Editorial - Let's have accurate stats
Presumably hoping to quell public concerns about land sales to foreigners, after the announcement of the latest approval of Crafar farm sales to Chinese interests, Prime Minister John Key came up with a figure to downplay the issue. He said less than 1 per cent of New Zealand farmland was foreign owned.
The Campaign Against Foreign Control of Aotearoa has harried successive governments for decades on foreign investment policy. Its politicking has been underpinned by the regular collection and analysis of all relevant official statistics and its secretary-organiser, Murray Horton, sensed Mr Key's figure was nonsense. He asked for it to be explained. The reply came from Land Information Minister Maurice Williamson, who said "about 2 per cent of farmland has been sold to overseas buyers" in the past decade. While this remained low, it nevertheless doubled his boss's figure.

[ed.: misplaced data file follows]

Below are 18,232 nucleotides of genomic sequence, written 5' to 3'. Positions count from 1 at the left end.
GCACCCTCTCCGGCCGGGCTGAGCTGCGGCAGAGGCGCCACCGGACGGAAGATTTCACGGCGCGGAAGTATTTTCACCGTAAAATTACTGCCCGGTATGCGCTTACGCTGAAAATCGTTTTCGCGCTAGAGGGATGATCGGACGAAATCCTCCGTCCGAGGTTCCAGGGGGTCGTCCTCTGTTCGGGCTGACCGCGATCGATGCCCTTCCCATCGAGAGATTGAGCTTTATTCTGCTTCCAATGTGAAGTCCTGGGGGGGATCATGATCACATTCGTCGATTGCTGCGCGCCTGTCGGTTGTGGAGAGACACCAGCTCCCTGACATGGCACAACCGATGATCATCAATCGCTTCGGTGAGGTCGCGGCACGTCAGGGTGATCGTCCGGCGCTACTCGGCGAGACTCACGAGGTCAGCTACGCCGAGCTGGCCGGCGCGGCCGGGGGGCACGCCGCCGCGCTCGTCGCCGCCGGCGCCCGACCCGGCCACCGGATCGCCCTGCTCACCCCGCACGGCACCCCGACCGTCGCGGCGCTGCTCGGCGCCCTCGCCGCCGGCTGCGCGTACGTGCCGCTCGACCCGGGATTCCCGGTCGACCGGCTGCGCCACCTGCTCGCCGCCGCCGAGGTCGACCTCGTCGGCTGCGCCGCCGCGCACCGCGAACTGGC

More troubling was his caveat: "But we don't know how much of this land has subsequently been sold back to New Zealanders". This makes a mockery of the minister's title. Without the missing statistics, he can't claim to be informed about how much land is foreign owned or controlled. Mr Williamson was involved in approving the Overseas Investment Office's consent to Milk New Zealand Holding Ltd to acquire the 16 Crafar farms. He emphasised that New Zealand had "a transparent set of laws and regulations around overseas investment". Only a few racists or fanatics would welcome a ministerial failure to ensure the rules are applied evenly to all applications, regardless of where they are from. The more important issue is whether the rules are too loose, especially with regard to farmland. But any discussion of this is ill-served by statistical shortcomings. An analysis of Overseas Investment Office decisions by Council of Trade Unions economist Bill Rosenberg suggests a conservative 1.26 million hectares are in foreign ownership or control, including forestry. This is 8.7 per cent of land that can move from agriculture to forestry and back again. But maybe it is 10 per cent. The level at which foreign ownership becomes socially or economically problematic, demanding a review of the rules, is open to argument. The argument will be all the better for being an informed one.